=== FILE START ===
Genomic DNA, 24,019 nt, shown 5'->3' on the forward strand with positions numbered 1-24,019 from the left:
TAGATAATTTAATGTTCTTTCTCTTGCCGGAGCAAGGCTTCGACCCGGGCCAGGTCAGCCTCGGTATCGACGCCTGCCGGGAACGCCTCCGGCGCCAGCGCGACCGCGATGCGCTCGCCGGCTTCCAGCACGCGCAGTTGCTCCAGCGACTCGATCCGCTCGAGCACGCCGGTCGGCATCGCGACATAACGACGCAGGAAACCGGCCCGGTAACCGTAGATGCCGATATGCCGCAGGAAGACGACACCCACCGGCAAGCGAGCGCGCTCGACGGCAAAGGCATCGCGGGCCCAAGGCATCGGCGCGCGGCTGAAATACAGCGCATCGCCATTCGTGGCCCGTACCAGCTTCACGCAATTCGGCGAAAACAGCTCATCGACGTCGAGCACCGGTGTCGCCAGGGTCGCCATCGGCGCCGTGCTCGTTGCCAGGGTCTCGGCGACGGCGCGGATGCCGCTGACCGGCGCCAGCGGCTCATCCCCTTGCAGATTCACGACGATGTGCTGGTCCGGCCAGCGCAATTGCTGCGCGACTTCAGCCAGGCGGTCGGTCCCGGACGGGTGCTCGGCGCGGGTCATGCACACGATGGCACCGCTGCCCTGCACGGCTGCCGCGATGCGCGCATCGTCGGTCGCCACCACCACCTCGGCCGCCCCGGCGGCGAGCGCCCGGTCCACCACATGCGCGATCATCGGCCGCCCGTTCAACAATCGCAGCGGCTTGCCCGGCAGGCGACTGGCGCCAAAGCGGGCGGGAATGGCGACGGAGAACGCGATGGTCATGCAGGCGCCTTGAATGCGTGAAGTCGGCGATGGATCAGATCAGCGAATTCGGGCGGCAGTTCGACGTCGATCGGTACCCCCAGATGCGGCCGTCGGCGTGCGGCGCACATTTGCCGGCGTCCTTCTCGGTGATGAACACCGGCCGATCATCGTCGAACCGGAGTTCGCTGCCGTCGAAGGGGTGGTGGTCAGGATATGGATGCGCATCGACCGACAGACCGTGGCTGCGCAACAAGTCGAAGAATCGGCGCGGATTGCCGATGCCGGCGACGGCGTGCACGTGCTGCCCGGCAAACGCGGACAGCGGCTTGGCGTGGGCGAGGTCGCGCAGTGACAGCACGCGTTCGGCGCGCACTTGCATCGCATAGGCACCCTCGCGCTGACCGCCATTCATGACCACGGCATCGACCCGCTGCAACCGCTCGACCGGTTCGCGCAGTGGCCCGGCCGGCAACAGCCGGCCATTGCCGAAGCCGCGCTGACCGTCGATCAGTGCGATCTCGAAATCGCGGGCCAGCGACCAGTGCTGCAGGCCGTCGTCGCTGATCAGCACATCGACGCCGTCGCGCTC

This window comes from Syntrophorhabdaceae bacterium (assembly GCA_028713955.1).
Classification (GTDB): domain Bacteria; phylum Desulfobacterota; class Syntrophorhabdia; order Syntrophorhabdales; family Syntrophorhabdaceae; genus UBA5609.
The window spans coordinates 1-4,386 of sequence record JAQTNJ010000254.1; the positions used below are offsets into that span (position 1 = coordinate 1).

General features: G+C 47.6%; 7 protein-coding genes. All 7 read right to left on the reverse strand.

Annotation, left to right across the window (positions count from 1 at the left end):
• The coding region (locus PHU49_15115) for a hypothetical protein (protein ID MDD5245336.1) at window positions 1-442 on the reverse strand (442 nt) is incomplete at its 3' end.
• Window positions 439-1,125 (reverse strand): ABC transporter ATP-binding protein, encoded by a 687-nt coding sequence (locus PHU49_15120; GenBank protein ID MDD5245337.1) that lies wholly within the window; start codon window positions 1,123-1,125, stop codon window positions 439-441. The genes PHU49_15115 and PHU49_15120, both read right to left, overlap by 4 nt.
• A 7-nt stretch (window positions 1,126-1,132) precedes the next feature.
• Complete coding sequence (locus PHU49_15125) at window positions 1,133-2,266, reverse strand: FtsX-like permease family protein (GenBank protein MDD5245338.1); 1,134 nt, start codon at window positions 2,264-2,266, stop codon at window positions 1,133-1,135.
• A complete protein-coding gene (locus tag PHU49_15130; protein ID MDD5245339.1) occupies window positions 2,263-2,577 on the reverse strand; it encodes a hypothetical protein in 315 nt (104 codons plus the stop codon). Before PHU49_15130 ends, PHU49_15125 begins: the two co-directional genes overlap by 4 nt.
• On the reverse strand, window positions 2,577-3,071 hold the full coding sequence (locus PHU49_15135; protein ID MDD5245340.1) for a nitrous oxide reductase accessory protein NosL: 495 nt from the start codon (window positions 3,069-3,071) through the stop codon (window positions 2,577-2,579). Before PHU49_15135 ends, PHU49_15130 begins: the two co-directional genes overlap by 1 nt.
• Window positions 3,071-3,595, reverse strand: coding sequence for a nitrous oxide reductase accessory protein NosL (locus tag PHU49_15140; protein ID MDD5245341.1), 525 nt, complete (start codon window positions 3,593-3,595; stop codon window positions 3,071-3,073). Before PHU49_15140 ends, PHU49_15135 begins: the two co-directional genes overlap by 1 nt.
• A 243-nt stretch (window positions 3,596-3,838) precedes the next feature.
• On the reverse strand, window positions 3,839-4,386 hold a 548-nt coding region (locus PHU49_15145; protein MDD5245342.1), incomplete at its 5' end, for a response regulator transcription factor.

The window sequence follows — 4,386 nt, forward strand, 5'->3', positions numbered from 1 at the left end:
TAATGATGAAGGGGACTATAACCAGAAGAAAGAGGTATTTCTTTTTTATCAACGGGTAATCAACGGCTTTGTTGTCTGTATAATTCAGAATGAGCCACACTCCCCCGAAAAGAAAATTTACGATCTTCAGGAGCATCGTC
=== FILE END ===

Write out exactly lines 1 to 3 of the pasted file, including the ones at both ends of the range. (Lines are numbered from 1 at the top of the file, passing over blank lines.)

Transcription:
Genomic DNA, 24,019 nt, shown 5'->3' on the forward strand with positions numbered 1-24,019 from the left:
TAGATAATTTAATGTTCTTTCTCTTGCCGGAGCAAGGCTTCGACCCGGGCCAGGTCAGCCTCGGTATCGACGCCTGCCGGGAACGCCTCCGGCGCCAGCGCGACCGCGATGCGCTCGCCGGCTTCCAGCACGCGCAGTTGCTCCAGCGACTCGATCCGCTCGAGCACGCCGGTCGGCATCGCGACATAACGACGCAGGAAACCGGCCCGGTAACCGTAGATGCCGATATGCCGCAGGAAGACGACACCCACCGGCAAGCGAGCGCGCTCGACGGCAAAGGCATCGCGGGCCCAAGGCATCGGCGCGCGGCTGAAATACAGCGCATCGCCATTCGTGGCCCGTACCAGCTTCACGCAATTCGGCGAAAACAGCTCATCGACGTCGAGCACCGGTGTCGCCAGGGTCGCCATCGGCGCCGTGCTCGTTGCCAGGGTCTCGGCGACGGCGCGGATGCCGCTGACCGGCGCCAGCGGCTCATCCCCTTGCAGATTCACGACGATGTGCTGGTCCGGCCAGCGCAATTGCTGCGCGACTTCAGCCAGGCGGTCGGTCCCGGACGGGTGCTCGGCGCGGGTCATGCACACGATGGCACCGCTGCCCTGCACGGCTGCCGCGATGCGCGCATCGTCGGTCGCCACCACCACCTCGGCCGCCCCGGCGGCGAGCGCCCGGTCCACCACATGCGCGATCATCGGCCGCCCGTTCAACAATCGCAGCGGCTTGCCCGGCAGGCGACTGGCGCCAAAGCGGGCGGGAATGGCGACGGAGAACGCGATGGTCATGCAGGCGCCTTGAATGCGTGAAGTCGGCGATGGATCAGATCAGCGAATTCGGGCGGCAGTTCGACGTCGATCGGTACCCCCAGATGCGGCCGTCGGCGTGCGGCGCACATTTGCCGGCGTCCTTCTCGGTGATGAACACCGGCCGATCATCGTCGAACCGGAGTTCGCTGCCGTCGAAGGGGTGGTGGTCAGGATATGGATGCGCATCGACCGACAGACCGTGGCTGCGCAACAAGTCGAAGAATCGGCGCGGATTGCCGATGCCGGCGACGGCGTGCACGTGCTGCCCGGCAAACGCGGACAGCGGCTTGGCGTGGGCGAGGTCGCGCAGTGACAGCACGCGTTCGGCGCGCACTTGCATCGCATAGGCACCCTCGCGCTGACCGCCATTCATGACCACGGCATCGACCCGCTGCAACCGCTCGACCGGTTCGCGCAGTGGCCCGGCCGGCAACAGCCGGCCATTGCCGAAGCCGCGCTGACCGTCGATCAGTGCGATCTCGAAATCGCGGGCCAGCGACCAGTGCTGCAGGCCGTCGTCGCTGATCAGCACATCGACGCCGTCGCGCTC

This window comes from Syntrophorhabdaceae bacterium (assembly GCA_028713955.1).